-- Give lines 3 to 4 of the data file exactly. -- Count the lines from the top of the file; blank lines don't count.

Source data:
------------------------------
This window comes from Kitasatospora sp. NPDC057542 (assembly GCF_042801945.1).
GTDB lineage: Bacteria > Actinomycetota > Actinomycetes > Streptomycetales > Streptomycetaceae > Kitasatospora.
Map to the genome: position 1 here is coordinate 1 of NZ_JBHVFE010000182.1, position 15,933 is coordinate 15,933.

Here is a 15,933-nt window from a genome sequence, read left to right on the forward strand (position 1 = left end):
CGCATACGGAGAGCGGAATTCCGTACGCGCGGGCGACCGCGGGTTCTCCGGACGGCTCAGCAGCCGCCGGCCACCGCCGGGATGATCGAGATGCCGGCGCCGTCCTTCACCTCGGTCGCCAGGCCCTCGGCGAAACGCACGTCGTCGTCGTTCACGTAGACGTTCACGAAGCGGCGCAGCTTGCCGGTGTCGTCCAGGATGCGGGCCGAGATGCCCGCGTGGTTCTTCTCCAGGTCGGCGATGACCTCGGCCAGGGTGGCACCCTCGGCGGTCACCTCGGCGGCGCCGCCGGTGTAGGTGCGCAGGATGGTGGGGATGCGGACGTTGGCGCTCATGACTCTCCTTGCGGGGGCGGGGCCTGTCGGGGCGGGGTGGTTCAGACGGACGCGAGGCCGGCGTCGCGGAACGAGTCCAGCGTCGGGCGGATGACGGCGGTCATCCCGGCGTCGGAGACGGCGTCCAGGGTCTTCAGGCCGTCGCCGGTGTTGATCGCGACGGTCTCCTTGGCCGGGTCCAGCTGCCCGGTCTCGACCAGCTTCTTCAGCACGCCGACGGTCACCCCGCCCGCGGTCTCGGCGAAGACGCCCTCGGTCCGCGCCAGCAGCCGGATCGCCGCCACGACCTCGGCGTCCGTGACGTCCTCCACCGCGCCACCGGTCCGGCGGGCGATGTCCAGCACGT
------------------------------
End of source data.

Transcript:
Map to the genome: position 1 here is coordinate 1 of NZ_JBHVFE010000182.1, position 15,933 is coordinate 15,933.

Here is a 15,933-nt window from a genome sequence, read left to right on the forward strand (position 1 = left end):